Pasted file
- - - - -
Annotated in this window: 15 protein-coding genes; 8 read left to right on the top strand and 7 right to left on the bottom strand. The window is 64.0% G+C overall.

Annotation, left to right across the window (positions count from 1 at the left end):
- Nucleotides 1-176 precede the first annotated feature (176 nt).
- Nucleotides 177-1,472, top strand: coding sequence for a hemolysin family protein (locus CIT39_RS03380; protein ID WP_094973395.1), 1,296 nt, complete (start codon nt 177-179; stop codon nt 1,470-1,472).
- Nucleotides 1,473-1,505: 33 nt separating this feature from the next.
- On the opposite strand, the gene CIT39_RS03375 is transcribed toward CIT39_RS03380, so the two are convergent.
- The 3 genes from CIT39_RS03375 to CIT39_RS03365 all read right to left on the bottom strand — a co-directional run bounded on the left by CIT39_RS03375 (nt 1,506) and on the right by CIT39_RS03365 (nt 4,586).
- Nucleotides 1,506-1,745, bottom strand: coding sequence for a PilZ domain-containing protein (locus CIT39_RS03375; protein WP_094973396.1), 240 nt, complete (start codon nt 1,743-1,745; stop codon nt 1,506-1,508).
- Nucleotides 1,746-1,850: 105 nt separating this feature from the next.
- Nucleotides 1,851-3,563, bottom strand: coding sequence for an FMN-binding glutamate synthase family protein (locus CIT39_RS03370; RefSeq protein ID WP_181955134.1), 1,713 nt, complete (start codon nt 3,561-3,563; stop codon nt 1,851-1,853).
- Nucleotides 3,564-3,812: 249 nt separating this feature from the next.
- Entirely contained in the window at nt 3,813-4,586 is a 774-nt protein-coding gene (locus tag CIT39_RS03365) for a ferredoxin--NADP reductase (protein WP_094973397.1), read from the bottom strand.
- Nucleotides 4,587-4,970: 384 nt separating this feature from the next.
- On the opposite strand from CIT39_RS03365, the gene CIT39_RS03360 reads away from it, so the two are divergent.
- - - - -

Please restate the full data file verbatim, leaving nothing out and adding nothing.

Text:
Annotated in this window: 15 protein-coding genes; 8 read left to right on the top strand and 7 right to left on the bottom strand. The window is 64.0% G+C overall.

Annotation, left to right across the window (positions count from 1 at the left end):
- Nucleotides 1-176 precede the first annotated feature (176 nt).
- Nucleotides 177-1,472, top strand: coding sequence for a hemolysin family protein (locus CIT39_RS03380; protein ID WP_094973395.1), 1,296 nt, complete (start codon nt 177-179; stop codon nt 1,470-1,472).
- Nucleotides 1,473-1,505: 33 nt separating this feature from the next.
- On the opposite strand, the gene CIT39_RS03375 is transcribed toward CIT39_RS03380, so the two are convergent.
- The 3 genes from CIT39_RS03375 to CIT39_RS03365 all read right to left on the bottom strand — a co-directional run bounded on the left by CIT39_RS03375 (nt 1,506) and on the right by CIT39_RS03365 (nt 4,586).
- Nucleotides 1,506-1,745, bottom strand: coding sequence for a PilZ domain-containing protein (locus CIT39_RS03375; protein WP_094973396.1), 240 nt, complete (start codon nt 1,743-1,745; stop codon nt 1,506-1,508).
- Nucleotides 1,746-1,850: 105 nt separating this feature from the next.
- Nucleotides 1,851-3,563, bottom strand: coding sequence for an FMN-binding glutamate synthase family protein (locus CIT39_RS03370; RefSeq protein ID WP_181955134.1), 1,713 nt, complete (start codon nt 3,561-3,563; stop codon nt 1,851-1,853).
- Nucleotides 3,564-3,812: 249 nt separating this feature from the next.
- Entirely contained in the window at nt 3,813-4,586 is a 774-nt protein-coding gene (locus tag CIT39_RS03365) for a ferredoxin--NADP reductase (protein WP_094973397.1), read from the bottom strand.
- Nucleotides 4,587-4,970: 384 nt separating this feature from the next.
- On the opposite strand from CIT39_RS03365, the gene CIT39_RS03360 reads away from it, so the two are divergent.